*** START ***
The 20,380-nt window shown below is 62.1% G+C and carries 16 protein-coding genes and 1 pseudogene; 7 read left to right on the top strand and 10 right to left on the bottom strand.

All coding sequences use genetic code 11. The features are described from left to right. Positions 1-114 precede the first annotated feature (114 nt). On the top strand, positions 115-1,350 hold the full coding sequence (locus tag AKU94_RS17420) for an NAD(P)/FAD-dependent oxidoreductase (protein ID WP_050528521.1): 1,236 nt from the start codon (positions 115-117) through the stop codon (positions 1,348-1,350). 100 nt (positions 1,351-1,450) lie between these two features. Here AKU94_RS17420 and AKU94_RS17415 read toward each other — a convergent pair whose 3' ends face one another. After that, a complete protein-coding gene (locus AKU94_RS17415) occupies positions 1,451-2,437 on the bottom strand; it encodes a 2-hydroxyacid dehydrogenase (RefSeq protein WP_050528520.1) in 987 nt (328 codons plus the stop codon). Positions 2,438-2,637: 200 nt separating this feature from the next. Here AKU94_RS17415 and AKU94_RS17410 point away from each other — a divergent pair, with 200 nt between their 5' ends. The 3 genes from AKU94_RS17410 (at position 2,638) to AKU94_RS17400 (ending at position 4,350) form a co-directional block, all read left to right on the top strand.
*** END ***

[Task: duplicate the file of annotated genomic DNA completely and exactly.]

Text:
The 20,380-nt window shown below is 62.1% G+C and carries 16 protein-coding genes and 1 pseudogene; 7 read left to right on the top strand and 10 right to left on the bottom strand.

All coding sequences use genetic code 11. The features are described from left to right. Positions 1-114 precede the first annotated feature (114 nt). On the top strand, positions 115-1,350 hold the full coding sequence (locus tag AKU94_RS17420) for an NAD(P)/FAD-dependent oxidoreductase (protein ID WP_050528521.1): 1,236 nt from the start codon (positions 115-117) through the stop codon (positions 1,348-1,350). 100 nt (positions 1,351-1,450) lie between these two features. Here AKU94_RS17420 and AKU94_RS17415 read toward each other — a convergent pair whose 3' ends face one another. After that, a complete protein-coding gene (locus AKU94_RS17415) occupies positions 1,451-2,437 on the bottom strand; it encodes a 2-hydroxyacid dehydrogenase (RefSeq protein WP_050528520.1) in 987 nt (328 codons plus the stop codon). Positions 2,438-2,637: 200 nt separating this feature from the next. Here AKU94_RS17415 and AKU94_RS17410 point away from each other — a divergent pair, with 200 nt between their 5' ends. The 3 genes from AKU94_RS17410 (at position 2,638) to AKU94_RS17400 (ending at position 4,350) form a co-directional block, all read left to right on the top strand.